With "Eatons Neck, Long Island," the Luminist landscape painter John Frederick Kensett did not have far to go for subject matter. In the late 1860's he bought land and built a studio on an island near Darien, Conn., off the shore of Long Island Sound. And in the summer of 1872, he painted about 40 views, including many of the points along the Sound and the Connecticut shore. As a group, they are known as the "Last Summer's Work," since he died in December of that year at age 56.

Of them, "Eatons Neck" is the best known and the most haunting. It is a
masterly distillation in which the curving shoreline, water and sky are pared
into an almost abstract composition, bathed in the serene, spiritual light
favored by the small band of Hudson River School painters known today as the Luminists. Still, the painting's dearth of detail, its stark structure and its
unembellished forms pose the question of whether it was really finished. The
question is of particular interest today, because contemporary taste decrees
that an uncompleted work gives more insight into the artist's mind and way of working.

Finished or not, there is strength in the emptiness and eloquent silence of
"Eatons Neck." Its spare composition and low-key, closely related colors seem to presage the work of 20th-century American painters like Mark Rothko and Barnett Newman.

Kensett had not always made the spiritual quality of light the central theme
of his paintings. Born in Cheshire, Conn., in 1816, he was trained in his
father's engraving shop and worked for nearly a decade at that trade before
taking off for a long stay in Europe. There he traveled in several countries,
sketching and studying the Old Masters. In Paris, with his fellow American
painter and engraver John W. Casilear, he became a wheel in the expatriate
American artists' colony.

Back home by 1847, he made sketching tours with Casilear and Casilear's
painting mentor, the Hudson River stalwart Asher B. Durand, and began
exhibiting at the National Academy. His approach to landscape then was that
of the picturesque Hudson River School, emphasizing foliage, rock ledges and
distant peaks, as in "The White Mountains Mt. Washington" of 1851.
Influenced by the French painter Claude Lorrain, the painting was the
best-known image of that region to be produced in the 1850's. It offers a
view of the majestic Mount Washington range in all its grandeur from North
Conway, N.H., a distance of 15 miles. With its warm golden light and the
inclusion of well-tended houses and sheep in the foreground, the painting
helped tame the reputation of an area fostered by earlier painters as a
hostile wilderness.

Although Kensett was admired in the 1850's for idyllic landscapes like this,
by the 1860's he had turned to the transcendental style for which he is best
regarded today. His compositions became simplified, and his palette more
muted, as he cultivated spiritual serenity.

Kensett was a frequent traveler in Europe and the western United States from 1854 to 1870. He was a trustee of the Century Association in New York, took an important role in organizing an art exhibition during the Civil War to
raise money for medical supplies, and became a founding trustee of the
Metropolitan Museum of Art. It was there that the "Last Summer's Work" paintings were donated after Kensett's death.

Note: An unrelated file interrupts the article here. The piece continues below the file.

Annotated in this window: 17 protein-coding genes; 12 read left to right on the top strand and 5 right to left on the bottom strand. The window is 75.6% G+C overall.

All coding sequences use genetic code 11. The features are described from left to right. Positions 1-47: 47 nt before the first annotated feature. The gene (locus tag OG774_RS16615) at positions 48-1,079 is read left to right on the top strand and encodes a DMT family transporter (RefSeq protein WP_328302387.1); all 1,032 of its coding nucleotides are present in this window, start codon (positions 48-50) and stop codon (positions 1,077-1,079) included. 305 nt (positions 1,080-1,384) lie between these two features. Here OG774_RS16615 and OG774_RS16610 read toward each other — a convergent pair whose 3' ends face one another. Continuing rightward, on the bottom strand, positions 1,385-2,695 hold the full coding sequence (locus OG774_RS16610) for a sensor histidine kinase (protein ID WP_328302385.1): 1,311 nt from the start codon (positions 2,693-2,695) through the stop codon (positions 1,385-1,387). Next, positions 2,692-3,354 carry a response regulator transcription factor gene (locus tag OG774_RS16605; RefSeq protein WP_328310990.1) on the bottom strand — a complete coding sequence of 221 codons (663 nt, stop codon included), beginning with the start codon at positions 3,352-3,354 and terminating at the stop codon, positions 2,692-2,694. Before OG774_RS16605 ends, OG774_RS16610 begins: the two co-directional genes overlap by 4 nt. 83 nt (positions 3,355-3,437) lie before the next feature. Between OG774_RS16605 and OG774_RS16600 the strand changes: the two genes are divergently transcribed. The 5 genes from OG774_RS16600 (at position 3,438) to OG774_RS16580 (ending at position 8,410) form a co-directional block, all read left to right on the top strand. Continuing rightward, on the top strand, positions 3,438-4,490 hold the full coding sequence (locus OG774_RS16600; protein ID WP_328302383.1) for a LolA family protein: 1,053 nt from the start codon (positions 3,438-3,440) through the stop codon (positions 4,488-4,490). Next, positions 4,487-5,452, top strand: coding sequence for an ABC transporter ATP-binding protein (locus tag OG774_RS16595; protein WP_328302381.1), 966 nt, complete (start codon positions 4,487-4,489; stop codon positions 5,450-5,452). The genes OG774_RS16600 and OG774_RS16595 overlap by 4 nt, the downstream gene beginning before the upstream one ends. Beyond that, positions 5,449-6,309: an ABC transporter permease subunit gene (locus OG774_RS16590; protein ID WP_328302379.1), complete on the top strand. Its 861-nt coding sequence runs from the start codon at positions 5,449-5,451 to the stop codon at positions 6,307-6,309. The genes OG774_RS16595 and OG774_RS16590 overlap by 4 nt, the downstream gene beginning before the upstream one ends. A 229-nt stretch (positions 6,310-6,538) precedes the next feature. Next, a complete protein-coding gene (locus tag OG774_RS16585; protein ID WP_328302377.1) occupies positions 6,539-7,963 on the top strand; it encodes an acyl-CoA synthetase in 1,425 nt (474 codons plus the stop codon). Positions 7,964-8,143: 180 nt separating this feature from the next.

One of the greatest Hudson River School artists, John F. Kensett was originally from Cheshire, Connecticut. Kensett began his artistic career as a bank note engraver in the roaring financial market of the 1830?s. When the "Wild Cat Era" (named after one of the colorful images engraved on the paper currency of a short-lived bank) ended with the Panic of 1837, Kensett went abroad to study painting in England and France. For almost 10 years he studied the works of the old masters along with Asher B. Durand, Thomas Cole's best friend. Durand's influence was considerable as Kensett's oils are noted for their sense of calm, as opposed to the almost violently dramatic feel of Cole's better works.

By the time Kensett returned to the United Sates in 1848 he emerged as a full-blown artist, and quickly became one of the pillars of the New York art world. His style would evolve from the pastoral Hudson River School style into what is known as Luminism. The Luminists in general focused on light and atmosphere, instead of painting specific topographical locations.

Kensett more than any of the others pursued this tangent towards abstraction. When he died in 1872, after rescuing a neighbors wife from drowning in Long Island Sound, his studio was discovered to contain a series of not quite finished paintings, since titled "Last Summer's Work". They stunned the New York art world and were regarded as absolute works of genius. They were so well thought of that the infant Metropolitan Museum of Art, an institution Kensett and his fellow Union League Club members founded, made a group of 39 landscapes of Lake George, and Long Island Sound the nucleus of its collection. They are still on view there today, 129 years later.

Alexander Boyle, who was featured on the television show "America's First River, Bill Moyers on the Hudson. Boyle worked with the Metropolitan Museum of Art as the Assistant Director of a film, "American Paradise, the World of the Hudson River School" and from 1988 to 2001 was Vice-President of Godel & Co. Fine Art in New York where he bought, sold and wrote about the artists of the Hudson River School, American marine painting, and American Impressionism.